Greece strongly overperformed its fiscal targets for a second consecutive year
The primary surplus in the General Government Budget increased to a historical high of 4.2% in 2017 of GDP from 3.8% in 2016 and 0.6% in 2015, exceeding the Programme's maximum target for a surplus of 3.5% of GDP (initially targeted for 2018).
The fiscal overperformance led to a higher-than-expected fiscal drag in 2017 of about 1.2% of GDP, compared with initial estimates for a fiscal easing, contributing, inter alia, to the relatively modest GDP growth outcome of 1.3% y-o-y in 2017 – against initial estimates for annual growth of c. 2.5% y-o-y for this year.
A surprisingly strong improvement in the financial balance of the social security system of 0.5% of GDP in 2017 (to an annual surplus of 1.7% of GDP) is the main driver behind the improvement in the primary surplus, reflecting both buoyant revenue (+6.7% y-o-y or c. +0.3% of GDP, excluding government transfers), as well as restrained spending (-2.7% y-o-y or 0.2% of GDP lower than in 2016).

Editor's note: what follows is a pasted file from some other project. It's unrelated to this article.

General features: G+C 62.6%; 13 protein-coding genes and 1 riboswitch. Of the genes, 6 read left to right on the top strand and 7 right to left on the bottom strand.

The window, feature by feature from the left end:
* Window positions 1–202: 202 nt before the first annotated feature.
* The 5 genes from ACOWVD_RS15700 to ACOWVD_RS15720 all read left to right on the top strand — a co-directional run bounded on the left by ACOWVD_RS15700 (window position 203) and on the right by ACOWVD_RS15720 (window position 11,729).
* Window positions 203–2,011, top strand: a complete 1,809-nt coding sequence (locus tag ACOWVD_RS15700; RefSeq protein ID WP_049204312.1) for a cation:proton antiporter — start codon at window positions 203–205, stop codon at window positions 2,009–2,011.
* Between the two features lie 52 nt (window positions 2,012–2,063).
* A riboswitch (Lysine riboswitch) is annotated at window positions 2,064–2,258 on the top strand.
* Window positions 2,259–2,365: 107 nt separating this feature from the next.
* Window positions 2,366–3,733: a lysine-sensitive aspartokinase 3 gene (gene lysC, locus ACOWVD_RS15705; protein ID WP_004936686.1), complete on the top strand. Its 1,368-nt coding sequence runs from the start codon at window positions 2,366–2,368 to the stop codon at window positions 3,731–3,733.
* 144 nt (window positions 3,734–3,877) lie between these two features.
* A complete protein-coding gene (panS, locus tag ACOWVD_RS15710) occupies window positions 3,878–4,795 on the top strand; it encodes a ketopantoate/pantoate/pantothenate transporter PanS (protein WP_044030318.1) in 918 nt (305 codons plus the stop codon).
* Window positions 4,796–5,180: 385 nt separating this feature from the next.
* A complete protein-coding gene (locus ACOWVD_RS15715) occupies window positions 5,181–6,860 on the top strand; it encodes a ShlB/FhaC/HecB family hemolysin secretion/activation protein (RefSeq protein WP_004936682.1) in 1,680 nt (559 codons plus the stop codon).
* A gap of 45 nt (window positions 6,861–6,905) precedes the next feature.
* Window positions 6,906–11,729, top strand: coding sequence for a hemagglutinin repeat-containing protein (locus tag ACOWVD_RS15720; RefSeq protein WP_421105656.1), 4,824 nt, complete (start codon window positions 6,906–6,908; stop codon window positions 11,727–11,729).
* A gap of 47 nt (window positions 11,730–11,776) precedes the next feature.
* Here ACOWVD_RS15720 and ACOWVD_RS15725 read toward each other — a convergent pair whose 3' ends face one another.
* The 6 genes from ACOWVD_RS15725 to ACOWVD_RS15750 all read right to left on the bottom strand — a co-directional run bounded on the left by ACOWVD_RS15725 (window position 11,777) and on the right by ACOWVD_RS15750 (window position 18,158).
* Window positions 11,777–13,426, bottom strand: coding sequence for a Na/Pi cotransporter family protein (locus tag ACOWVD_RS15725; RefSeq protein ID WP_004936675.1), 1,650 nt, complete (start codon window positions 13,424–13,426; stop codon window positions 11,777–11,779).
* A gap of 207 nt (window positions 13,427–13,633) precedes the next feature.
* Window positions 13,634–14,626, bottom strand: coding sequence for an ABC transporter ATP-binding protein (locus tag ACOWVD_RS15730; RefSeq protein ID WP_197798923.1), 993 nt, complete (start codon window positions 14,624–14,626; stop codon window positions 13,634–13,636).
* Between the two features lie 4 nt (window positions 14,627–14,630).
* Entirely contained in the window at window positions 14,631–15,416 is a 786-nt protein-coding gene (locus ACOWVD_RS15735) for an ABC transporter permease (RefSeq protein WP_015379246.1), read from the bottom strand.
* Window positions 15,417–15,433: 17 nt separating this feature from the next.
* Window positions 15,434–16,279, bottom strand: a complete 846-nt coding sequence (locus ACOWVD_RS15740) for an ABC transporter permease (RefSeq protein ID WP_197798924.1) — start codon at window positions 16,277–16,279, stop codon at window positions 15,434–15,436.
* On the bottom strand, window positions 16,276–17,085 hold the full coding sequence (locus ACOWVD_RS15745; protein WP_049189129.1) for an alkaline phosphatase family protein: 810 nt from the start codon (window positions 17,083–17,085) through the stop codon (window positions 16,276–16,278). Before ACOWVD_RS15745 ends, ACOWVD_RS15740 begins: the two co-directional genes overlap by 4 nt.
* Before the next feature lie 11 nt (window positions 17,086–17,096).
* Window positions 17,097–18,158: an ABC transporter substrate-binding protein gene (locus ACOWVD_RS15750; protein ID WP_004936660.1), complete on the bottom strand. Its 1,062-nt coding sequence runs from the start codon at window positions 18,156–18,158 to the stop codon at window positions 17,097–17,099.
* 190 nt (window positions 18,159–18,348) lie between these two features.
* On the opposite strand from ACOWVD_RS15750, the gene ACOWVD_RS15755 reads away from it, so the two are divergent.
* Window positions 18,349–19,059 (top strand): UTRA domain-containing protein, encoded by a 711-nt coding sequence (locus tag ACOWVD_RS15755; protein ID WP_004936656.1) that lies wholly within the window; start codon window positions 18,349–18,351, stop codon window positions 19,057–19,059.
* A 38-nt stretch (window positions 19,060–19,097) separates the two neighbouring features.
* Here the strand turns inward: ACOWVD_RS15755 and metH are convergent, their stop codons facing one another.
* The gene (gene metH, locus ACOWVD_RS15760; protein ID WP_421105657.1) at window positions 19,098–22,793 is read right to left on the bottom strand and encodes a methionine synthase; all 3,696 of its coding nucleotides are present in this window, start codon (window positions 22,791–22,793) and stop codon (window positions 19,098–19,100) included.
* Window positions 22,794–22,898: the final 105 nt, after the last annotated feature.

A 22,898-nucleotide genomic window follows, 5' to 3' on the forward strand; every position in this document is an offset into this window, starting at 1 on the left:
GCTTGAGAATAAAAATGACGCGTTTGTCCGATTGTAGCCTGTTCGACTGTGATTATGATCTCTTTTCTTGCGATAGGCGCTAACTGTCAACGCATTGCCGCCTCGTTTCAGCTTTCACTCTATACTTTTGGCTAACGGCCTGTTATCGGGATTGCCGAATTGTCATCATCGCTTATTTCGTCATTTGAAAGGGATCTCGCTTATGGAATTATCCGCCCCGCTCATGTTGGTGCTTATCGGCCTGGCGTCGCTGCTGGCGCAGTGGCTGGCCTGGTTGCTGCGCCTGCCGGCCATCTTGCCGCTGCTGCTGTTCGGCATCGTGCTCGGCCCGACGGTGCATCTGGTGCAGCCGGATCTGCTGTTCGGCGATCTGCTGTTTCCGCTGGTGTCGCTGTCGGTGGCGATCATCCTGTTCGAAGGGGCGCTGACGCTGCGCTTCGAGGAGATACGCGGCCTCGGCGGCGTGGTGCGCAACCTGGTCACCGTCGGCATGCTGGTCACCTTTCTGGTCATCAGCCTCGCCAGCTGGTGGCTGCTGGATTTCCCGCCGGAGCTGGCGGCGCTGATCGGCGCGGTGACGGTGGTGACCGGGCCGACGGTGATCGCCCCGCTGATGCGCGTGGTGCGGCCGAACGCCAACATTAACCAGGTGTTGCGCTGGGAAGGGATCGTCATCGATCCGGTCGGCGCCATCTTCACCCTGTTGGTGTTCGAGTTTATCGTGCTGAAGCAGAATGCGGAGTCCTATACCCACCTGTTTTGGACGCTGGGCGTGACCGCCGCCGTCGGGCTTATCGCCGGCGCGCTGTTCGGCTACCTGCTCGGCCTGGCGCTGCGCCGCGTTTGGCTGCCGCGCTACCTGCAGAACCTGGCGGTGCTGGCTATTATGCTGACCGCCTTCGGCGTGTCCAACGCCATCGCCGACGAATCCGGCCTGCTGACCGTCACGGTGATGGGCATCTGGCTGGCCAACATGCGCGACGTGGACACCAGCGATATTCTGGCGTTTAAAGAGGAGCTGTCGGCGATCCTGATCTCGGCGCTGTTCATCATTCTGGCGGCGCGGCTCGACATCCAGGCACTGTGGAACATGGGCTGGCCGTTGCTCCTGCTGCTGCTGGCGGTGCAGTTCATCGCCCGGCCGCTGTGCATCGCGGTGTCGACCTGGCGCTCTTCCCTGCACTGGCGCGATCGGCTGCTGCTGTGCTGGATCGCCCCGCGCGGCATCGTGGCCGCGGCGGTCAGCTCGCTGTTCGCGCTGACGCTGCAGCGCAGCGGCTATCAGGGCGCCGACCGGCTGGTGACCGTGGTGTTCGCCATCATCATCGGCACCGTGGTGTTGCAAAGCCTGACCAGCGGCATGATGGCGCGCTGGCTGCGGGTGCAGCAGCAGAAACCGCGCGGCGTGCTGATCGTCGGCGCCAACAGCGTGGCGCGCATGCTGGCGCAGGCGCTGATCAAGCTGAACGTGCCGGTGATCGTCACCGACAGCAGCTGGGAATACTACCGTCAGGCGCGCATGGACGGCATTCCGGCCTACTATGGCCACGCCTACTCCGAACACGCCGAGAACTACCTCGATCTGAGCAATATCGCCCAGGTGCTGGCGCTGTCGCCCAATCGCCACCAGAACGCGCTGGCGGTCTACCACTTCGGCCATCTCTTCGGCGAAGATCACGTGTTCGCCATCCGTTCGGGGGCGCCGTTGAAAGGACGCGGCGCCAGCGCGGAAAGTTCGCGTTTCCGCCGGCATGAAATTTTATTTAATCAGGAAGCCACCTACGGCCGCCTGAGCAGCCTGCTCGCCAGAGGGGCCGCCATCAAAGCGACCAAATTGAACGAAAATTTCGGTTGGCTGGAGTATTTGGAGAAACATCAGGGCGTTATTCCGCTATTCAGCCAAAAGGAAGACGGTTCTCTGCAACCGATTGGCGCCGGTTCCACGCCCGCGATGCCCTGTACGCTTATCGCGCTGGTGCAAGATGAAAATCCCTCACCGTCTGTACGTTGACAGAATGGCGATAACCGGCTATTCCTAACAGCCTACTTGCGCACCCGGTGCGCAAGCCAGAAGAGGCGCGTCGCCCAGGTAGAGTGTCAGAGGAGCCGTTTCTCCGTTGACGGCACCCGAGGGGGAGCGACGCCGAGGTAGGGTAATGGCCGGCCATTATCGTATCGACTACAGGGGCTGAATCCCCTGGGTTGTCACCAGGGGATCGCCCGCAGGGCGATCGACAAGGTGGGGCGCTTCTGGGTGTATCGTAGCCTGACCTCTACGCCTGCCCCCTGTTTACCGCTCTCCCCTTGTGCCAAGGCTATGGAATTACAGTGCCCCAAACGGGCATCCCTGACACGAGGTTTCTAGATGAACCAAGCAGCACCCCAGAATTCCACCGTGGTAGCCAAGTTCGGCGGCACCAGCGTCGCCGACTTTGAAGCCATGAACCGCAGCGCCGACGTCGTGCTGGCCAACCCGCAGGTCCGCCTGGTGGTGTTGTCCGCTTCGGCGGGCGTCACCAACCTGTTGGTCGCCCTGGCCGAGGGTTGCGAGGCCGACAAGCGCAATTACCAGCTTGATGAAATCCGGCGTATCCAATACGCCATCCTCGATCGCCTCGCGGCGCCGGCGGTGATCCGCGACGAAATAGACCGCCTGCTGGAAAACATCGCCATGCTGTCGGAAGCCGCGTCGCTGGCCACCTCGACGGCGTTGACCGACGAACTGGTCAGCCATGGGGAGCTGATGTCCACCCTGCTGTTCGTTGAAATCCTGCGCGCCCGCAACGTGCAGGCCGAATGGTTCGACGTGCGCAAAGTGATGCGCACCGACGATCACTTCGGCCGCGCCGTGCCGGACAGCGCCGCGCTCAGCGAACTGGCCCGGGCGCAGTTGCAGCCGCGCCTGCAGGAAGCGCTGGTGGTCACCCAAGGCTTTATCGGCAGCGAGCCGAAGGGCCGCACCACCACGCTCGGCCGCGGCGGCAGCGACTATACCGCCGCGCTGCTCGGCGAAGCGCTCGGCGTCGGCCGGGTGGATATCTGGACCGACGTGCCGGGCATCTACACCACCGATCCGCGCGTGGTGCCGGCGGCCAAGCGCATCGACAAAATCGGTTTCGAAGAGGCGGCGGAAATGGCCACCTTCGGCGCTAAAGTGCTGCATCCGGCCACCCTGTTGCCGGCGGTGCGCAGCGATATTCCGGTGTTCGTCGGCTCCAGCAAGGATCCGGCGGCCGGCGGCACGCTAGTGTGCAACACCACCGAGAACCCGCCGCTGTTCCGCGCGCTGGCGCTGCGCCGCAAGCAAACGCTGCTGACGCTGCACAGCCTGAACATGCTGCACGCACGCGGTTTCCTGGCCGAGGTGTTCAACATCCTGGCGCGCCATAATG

2017 was the first year since the beginning of the crisis when total spending on pensions declined (down by 2.7% y-o-y or 0.3% of GDP), reflecting higher savings from the streamlining of social benefits and additional reductions in average retirement benefits for new pensioners from the application of Law 4387/2016, as well as the complete phasing-in of other reforms legislated in previous years.
The recovery in employment is estimated to have added almost +€0.3 bn or 0.15% of GDP to the system's revenue, while revenue from confiscations for contribution arrears and multiple installment arrears-clearance schemes increased by an estimated 0.17% of GDP.
VAT remained the most dynamic contributor to revenue, increasing by 5.5% y-o-y in 2017 compared with an increase in nominal domestic demand of 2.4% y-o-y, supported by improving compliance related to increased cashless payments. This improvement was offset by the fatigue in direct tax revenue.